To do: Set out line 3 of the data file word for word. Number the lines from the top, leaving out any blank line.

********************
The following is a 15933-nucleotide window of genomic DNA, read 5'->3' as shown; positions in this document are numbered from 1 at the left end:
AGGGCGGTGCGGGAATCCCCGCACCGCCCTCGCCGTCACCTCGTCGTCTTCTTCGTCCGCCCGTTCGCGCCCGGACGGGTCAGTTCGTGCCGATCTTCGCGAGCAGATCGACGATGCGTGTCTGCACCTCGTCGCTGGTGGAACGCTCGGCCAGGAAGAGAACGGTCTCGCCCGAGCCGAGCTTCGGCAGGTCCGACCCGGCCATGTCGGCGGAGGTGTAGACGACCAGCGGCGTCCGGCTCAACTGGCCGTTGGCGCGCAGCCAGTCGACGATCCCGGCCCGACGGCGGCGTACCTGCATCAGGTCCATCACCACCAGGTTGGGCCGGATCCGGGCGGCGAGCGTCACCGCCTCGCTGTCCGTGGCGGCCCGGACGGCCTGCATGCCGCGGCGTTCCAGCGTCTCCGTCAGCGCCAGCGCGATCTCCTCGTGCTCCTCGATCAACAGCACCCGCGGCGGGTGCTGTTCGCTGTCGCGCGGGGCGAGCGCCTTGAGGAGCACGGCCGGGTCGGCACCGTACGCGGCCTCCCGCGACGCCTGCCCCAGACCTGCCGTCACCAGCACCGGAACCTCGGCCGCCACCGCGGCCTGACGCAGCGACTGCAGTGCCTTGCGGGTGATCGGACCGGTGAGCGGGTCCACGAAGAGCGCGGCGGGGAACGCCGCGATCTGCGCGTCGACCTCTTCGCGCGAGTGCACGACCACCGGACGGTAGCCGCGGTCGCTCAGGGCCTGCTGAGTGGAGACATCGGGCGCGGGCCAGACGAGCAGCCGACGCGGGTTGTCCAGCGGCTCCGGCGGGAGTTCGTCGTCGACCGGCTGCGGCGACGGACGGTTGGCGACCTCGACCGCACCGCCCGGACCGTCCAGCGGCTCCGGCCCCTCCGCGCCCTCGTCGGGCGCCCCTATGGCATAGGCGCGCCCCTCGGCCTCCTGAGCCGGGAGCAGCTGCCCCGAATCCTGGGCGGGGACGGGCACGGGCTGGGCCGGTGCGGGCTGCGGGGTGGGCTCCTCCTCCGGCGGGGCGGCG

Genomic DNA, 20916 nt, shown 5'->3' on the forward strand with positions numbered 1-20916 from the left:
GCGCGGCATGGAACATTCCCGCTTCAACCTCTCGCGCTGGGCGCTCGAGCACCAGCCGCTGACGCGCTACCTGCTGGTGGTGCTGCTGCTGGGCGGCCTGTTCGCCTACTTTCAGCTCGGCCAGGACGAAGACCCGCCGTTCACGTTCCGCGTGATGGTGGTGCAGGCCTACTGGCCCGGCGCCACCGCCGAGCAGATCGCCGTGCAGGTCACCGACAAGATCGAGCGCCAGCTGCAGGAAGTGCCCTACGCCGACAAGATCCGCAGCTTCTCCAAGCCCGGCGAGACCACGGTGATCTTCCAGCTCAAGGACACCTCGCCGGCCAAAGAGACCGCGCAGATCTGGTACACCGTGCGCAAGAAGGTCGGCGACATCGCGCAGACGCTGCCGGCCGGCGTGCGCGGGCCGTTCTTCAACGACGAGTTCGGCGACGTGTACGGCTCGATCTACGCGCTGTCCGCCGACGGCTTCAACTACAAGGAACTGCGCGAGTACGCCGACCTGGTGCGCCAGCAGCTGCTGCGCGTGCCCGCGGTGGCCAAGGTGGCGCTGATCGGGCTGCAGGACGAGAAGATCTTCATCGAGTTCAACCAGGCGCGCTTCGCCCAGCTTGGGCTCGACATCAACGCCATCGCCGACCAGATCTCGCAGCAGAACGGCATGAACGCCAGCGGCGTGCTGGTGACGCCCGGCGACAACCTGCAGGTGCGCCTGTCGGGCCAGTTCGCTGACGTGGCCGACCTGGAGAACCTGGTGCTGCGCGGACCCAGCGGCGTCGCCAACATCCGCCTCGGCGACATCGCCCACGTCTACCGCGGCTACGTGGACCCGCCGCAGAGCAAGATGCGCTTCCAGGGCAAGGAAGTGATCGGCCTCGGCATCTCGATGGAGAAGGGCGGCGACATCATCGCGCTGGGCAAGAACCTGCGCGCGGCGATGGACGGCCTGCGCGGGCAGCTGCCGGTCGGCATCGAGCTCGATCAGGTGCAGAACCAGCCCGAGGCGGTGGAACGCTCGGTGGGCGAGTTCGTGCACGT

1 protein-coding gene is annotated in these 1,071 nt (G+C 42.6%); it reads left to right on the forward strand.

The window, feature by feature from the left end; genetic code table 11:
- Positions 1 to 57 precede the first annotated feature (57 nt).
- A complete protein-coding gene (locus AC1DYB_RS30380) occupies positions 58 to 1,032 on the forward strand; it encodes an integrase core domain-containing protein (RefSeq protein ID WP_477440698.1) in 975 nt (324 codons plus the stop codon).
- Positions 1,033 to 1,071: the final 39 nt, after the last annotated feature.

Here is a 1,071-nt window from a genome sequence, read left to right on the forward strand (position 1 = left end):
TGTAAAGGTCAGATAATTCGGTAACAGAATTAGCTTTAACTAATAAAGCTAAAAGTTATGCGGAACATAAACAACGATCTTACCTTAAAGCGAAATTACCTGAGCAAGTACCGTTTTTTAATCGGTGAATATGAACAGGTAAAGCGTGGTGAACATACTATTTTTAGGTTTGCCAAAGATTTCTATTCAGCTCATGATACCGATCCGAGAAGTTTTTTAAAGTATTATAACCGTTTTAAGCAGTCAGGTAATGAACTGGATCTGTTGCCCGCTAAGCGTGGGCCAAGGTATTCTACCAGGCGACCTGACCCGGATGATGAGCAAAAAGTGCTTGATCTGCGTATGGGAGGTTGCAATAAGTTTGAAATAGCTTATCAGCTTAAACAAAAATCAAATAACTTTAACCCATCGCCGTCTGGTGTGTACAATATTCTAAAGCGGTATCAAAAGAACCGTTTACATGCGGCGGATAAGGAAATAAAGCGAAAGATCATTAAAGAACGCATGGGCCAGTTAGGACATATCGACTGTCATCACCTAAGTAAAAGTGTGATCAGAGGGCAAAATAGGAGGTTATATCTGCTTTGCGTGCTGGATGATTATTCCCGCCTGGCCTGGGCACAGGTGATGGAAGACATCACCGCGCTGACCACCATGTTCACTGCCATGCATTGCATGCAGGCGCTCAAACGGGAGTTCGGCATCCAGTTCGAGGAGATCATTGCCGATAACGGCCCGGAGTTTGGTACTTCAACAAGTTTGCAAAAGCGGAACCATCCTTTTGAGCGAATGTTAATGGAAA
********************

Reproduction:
Genomic DNA, 20916 nt, shown 5'->3' on the forward strand with positions numbered 1-20916 from the left: